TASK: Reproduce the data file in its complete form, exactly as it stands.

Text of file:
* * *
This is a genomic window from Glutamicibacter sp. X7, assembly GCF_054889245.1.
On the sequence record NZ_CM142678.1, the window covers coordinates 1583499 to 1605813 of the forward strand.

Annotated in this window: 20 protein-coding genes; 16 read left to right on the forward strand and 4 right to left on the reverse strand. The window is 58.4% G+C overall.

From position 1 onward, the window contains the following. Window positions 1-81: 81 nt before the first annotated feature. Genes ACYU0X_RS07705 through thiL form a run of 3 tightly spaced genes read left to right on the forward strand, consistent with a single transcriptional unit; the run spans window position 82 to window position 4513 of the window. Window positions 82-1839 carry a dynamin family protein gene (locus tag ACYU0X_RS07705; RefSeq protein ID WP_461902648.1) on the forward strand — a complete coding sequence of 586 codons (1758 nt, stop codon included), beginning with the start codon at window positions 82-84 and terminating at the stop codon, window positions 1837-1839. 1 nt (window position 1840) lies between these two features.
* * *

This is a genomic window from Glutamicibacter sp. X7, assembly GCF_054889245.1.
On the sequence record NZ_CM142678.1, the window covers coordinates 1583499 to 1605813 of the forward strand.

Annotated in this window: 20 protein-coding genes; 16 read left to right on the forward strand and 4 right to left on the reverse strand. The window is 58.4% G+C overall.

From position 1 onward, the window contains the following. Window positions 1-81: 81 nt before the first annotated feature. Genes ACYU0X_RS07705 through thiL form a run of 3 tightly spaced genes read left to right on the forward strand, consistent with a single transcriptional unit; the run spans window position 82 to window position 4513 of the window. Window positions 82-1839 carry a dynamin family protein gene (locus tag ACYU0X_RS07705; RefSeq protein ID WP_461902648.1) on the forward strand — a complete coding sequence of 586 codons (1758 nt, stop codon included), beginning with the start codon at window positions 82-84 and terminating at the stop codon, window positions 1837-1839. 1 nt (window position 1840) lies between these two features.